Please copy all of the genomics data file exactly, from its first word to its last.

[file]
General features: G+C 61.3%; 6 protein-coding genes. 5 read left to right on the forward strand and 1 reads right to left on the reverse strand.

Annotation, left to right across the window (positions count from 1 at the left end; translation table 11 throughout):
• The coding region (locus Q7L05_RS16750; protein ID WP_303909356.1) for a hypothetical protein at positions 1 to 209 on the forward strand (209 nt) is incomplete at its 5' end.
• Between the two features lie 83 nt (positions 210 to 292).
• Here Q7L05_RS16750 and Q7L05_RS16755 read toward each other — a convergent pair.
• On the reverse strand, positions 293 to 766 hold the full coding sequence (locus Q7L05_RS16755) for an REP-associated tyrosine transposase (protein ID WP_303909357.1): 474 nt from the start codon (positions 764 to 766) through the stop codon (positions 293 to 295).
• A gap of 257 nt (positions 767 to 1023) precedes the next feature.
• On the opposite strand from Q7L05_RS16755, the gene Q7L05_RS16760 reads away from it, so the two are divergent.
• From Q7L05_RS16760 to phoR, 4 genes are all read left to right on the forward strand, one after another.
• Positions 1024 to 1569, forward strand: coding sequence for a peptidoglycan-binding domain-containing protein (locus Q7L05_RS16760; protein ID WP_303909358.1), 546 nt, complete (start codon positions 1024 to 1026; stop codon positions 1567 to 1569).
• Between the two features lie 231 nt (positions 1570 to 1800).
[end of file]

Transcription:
General features: G+C 61.3%; 6 protein-coding genes. 5 read left to right on the forward strand and 1 reads right to left on the reverse strand.

Annotation, left to right across the window (positions count from 1 at the left end; translation table 11 throughout):
• The coding region (locus Q7L05_RS16750; protein ID WP_303909356.1) for a hypothetical protein at positions 1 to 209 on the forward strand (209 nt) is incomplete at its 5' end.
• Between the two features lie 83 nt (positions 210 to 292).
• Here Q7L05_RS16750 and Q7L05_RS16755 read toward each other — a convergent pair.
• On the reverse strand, positions 293 to 766 hold the full coding sequence (locus Q7L05_RS16755) for an REP-associated tyrosine transposase (protein ID WP_303909357.1): 474 nt from the start codon (positions 764 to 766) through the stop codon (positions 293 to 295).
• A gap of 257 nt (positions 767 to 1023) precedes the next feature.
• On the opposite strand from Q7L05_RS16755, the gene Q7L05_RS16760 reads away from it, so the two are divergent.
• From Q7L05_RS16760 to phoR, 4 genes are all read left to right on the forward strand, one after another.
• Positions 1024 to 1569, forward strand: coding sequence for a peptidoglycan-binding domain-containing protein (locus Q7L05_RS16760; protein ID WP_303909358.1), 546 nt, complete (start codon positions 1024 to 1026; stop codon positions 1567 to 1569).
• Between the two features lie 231 nt (positions 1570 to 1800).